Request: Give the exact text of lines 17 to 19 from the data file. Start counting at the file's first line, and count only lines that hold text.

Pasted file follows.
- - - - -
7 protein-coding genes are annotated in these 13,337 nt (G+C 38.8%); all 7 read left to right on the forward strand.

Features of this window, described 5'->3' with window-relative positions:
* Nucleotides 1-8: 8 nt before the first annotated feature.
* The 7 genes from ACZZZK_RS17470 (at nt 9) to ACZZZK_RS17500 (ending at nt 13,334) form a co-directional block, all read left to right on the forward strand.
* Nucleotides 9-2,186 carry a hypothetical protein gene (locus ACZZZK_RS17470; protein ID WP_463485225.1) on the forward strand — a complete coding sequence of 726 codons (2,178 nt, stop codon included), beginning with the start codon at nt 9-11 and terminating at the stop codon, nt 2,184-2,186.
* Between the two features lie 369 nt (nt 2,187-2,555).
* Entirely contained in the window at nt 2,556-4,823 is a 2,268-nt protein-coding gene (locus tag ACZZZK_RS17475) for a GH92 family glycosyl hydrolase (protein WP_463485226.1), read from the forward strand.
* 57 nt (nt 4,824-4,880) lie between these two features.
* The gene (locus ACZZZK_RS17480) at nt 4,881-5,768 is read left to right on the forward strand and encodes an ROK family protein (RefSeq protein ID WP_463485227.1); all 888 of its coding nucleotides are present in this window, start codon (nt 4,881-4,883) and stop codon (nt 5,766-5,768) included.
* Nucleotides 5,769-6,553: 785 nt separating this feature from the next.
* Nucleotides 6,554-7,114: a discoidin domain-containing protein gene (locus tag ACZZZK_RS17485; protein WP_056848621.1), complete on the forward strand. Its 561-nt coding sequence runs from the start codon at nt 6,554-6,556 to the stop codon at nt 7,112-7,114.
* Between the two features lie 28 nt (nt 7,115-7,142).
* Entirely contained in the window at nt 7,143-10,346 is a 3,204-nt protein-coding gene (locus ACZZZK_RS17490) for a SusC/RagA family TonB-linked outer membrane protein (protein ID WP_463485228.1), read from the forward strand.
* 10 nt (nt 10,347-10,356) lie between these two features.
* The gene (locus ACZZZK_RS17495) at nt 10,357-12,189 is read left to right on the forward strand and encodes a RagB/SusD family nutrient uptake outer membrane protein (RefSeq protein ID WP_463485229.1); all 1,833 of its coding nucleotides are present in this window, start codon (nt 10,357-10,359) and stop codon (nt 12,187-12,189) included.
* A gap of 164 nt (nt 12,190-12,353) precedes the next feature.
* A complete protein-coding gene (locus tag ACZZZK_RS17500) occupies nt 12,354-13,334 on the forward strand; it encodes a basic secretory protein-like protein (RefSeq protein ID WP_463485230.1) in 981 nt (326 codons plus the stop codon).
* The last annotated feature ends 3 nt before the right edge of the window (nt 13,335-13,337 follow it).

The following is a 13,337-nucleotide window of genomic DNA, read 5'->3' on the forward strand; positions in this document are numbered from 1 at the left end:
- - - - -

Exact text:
* A complete protein-coding gene (locus tag ACZZZK_RS17500) occupies nt 12,354-13,334 on the forward strand; it encodes a basic secretory protein-like protein (RefSeq protein ID WP_463485230.1) in 981 nt (326 codons plus the stop codon).
* The last annotated feature ends 3 nt before the right edge of the window (nt 13,335-13,337 follow it).

The following is a 13,337-nucleotide window of genomic DNA, read 5'->3' on the forward strand; positions in this document are numbered from 1 at the left end: